June 29, 2016

Mostly sunny

Dunk sparks run that finishes Bees’ basketball season

AKRON — One thunderous blow from a jackhammer broke the ice.

The right arm of Nigel Hayes was the strike Toledo Whitmer needed Saturday to pull away from Medina 51-39 in the University of Akron Division I Regional championship.

Whitmeer Guard Ricardo Smith, left, and Medina's Logan Winkler fight for a loose ball. (GAZETTE PHOTO BY JUDD SMERGLIA)

In ending the improbable tournament run of the Bees (10-16), who were just the third team in Medina County history to reach the round of eight, the Panthers (23-2) advance to face St. Edward on Friday in the state semifinals at Ohio State University’s Value City Arena.

“Plays like those are what Coach (Bruce Smith) calls his pick-sixes,” Hayes said. “That was more like a batted interception, a pick-six and a touchdown celebration dance.”

With the teams trading physical blows, brick after brick and Whitmer holding a 29-26 lead late in the third quarter, Medina’s Lucas Supan dribbled into traffic near the top of the 3-point arc to set up the play of the night.

The ball was stripped and eventually poked high into the air near midcourt. Panthers point guard LeRoy Alexander (11 points, 6 rebounds) used his impressive vertical to tip the ball to Hayes (17 points,
8 rebounds), who was leaking out in anticipation of a turnover.

Hayes then corralled the rock, took a few dribbles, extended his right arm to the right and threw down a game-changing dunk. Supan fouled Hayes on the play, and the 6-foot-7 forward canned the free throw in front of the vastly outnumbered Whitmer student section.

“That really got our team going, and really got our crowd into it, which gave us momentum,” Hayes said. “That pushed us forward the rest of the quarter and the rest of the game.”

The highlight-reel sequence kicked off a 17-3 Whitmer run, which also featured a buzzer-beating putback at the end of the third quarter by Alexander, who later added a pair of two-handed slams.

With the way 6-1 Ricardo Smith was locking down 6-8 Michigan State recruit Kenny Kaminski (3 points, 1-of-10 shooting), there was little hope of a Medina comeback.

“They’re a really good basketball team,” Bees coach Anthony Stacey said. “They’ve only lost two games for a reason.”

Kaminski wasn’t the only player who struggled to score. Whitmer’s defense was that good.

Medina’s rock during its postseason run, Mason Schreck, finished with four points on 2-of-7 shooting while battling against 6-7, 270-pound Michigan football recruit Chris Wormley and 6-8, 300-pound Storm Norton and attempting to keep up with Hayes at the other end.

Meanwhile, Alexander’s ‘D’ on Logan Winkler (3 points, 3 assists) was so strong Billy Geschke (14 points) took over the point in the second half, and take out 1-for-1 performances from backups Ian Law, Lucas Supan, Nick Fryer and Mike Ellenbest and the Bees’ were 5-of-19 (.263) from the floor in the second half.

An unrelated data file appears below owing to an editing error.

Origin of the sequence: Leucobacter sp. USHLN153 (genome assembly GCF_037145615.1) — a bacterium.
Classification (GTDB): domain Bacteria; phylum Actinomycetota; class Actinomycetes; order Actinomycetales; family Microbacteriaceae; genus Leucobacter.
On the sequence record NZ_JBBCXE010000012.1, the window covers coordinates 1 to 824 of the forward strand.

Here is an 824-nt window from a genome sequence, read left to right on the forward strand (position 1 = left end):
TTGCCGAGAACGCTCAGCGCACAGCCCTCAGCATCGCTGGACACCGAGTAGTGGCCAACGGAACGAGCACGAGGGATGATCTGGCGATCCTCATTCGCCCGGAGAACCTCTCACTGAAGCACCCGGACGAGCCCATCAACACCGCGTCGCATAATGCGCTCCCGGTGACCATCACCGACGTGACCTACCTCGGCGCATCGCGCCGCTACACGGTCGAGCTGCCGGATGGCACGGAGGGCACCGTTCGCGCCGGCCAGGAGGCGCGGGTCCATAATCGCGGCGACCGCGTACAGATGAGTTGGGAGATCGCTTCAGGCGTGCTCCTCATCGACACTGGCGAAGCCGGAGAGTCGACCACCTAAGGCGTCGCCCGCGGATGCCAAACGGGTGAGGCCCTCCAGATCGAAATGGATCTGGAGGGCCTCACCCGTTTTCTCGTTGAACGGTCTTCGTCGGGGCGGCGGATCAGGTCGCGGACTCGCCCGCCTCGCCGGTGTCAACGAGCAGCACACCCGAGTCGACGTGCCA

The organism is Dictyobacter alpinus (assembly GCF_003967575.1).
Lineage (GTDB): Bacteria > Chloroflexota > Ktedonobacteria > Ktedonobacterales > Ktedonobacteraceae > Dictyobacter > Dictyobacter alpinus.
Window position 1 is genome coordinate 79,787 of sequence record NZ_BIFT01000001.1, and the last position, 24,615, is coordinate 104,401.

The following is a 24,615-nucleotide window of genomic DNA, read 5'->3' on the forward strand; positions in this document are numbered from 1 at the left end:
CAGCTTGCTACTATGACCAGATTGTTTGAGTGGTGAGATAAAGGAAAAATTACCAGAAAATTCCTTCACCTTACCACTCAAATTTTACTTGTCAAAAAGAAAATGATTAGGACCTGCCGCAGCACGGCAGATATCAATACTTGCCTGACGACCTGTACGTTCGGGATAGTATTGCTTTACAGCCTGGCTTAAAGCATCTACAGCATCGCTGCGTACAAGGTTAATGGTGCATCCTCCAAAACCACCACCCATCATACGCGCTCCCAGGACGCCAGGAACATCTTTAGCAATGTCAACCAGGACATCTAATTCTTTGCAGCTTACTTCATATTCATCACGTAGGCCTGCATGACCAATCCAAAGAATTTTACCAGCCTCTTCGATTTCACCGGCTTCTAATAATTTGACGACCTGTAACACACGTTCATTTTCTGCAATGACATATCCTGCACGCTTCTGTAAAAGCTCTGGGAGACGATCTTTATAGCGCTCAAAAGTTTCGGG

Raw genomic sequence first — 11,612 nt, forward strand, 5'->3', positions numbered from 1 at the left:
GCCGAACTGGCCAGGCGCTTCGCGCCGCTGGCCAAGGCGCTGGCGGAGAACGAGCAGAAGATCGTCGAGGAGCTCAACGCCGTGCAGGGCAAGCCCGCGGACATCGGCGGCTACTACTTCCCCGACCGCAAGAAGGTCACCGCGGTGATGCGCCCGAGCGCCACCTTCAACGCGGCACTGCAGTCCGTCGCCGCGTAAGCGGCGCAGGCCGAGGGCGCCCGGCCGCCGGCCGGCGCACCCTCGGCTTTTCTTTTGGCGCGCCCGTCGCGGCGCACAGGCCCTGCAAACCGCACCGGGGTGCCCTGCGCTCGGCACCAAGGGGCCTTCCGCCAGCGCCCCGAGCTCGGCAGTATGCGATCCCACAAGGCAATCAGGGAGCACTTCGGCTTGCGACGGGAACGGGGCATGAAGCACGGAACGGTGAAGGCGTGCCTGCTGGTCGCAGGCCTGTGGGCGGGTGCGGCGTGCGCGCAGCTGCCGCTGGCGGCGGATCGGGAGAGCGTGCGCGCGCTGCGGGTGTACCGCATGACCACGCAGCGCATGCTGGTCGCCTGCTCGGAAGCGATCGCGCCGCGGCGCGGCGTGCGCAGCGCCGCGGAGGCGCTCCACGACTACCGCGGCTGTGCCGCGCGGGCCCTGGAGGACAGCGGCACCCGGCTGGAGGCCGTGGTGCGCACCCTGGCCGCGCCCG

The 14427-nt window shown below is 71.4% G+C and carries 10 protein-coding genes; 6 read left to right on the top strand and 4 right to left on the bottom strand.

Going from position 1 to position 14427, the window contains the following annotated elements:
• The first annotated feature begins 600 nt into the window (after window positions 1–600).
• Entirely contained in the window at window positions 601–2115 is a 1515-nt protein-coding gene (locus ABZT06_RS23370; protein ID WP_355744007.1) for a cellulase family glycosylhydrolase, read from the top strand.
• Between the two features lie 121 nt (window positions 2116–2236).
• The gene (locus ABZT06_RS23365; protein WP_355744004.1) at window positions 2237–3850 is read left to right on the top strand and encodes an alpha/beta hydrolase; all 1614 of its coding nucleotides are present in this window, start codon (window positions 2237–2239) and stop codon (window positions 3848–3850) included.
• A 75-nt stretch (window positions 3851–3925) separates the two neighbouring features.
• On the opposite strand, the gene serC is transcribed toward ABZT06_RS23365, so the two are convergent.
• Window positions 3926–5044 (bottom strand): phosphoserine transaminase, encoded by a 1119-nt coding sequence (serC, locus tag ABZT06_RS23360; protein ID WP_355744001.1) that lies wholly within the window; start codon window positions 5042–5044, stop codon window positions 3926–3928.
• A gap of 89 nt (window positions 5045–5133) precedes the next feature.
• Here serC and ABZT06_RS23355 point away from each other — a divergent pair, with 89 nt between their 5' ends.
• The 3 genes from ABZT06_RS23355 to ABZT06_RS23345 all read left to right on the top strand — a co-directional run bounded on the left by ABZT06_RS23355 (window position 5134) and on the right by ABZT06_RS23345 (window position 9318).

“They’re definitely the best defensive team we’ve played and their probably the most physical,” Stacey said. “They have a bunch of football guys that guard you and buy in.”

How Medina hung around for nearly three quarters was relatively simple: The first half was brutally ugly, the Panthers proved they couldn’t shoot (1-of-11 3-pointers) and no one could guard Geschke.

Whitmer began the game on a 7-0 run using a NBA-style isolation offense that baffled many because of the Panthers’ clear advantage in athleticism and team speed, as Hayes, Alexander and Smith settled for jumpers.

Meanwhile, Geschke asserted himself quickly after breaking Medina’s 4:32 scoreless drought to being the game. The 6-1 junior scored all eight of Medina’s first-quarter points on 3-of-4 shooting, but the problem was no one complemented him, as the Bees finished the half 6-of-20 from the floor.

Luckily for Medina, Whitmer wasn’t much better with a 7-of-25 effort, and the Bees actually held a 15-14 lead at recess.

“It felt pretty good coming after my performance during the last game,” said Geschke, referring to a 1-of-6 effort against Elyria 48 hours earlier. “As a player, you always don’t remember what happened in the past. You always look to the next game because that’s what matters most.”

The teams went back and forth for much of the third quarter, when the Panthers began attacking the basket with more frequency. Medina’s key scorers continued to struggle, but role players Dillon Wiesler, Supan and Law made huge shots to keep the Bees afloat.

That is until Hayes slammed home the game-changer.

“That’s the name of the game at this point — you’ve got to make shots,” Stacey said. “Unfortunately tonight we just couldn’t get the ball to go in the hole.”


With 2:34 remaining, a driving Hayes was fouled by Ian Law. Hayes and Kaminski, who was protecting the rim, continued through the whistle, and Kaminski ended up knocking Hayes to the ground after hard contact.

No call was made despite vehement pleas from Whitmer fans, but Hayes, who plays for the same AAU program as Kaminski, took no offense to the play.

“That was accidental,” he said. “That’s that All-Ohio Red love he has for me.”

• Chase Johanson, Jordan Bybee and Mike Kaminski made their varsity debuts when the benches cleared.

Contact Albert Grindle at (330) 721-4043 or agrindle@medina-gazette.com.

Albert Grindle About Albert Grindle

Albert Grindle is a sportswriter for the Gazette. He can be reached at 330-721-4043 or agrindle@medina-gazette.com.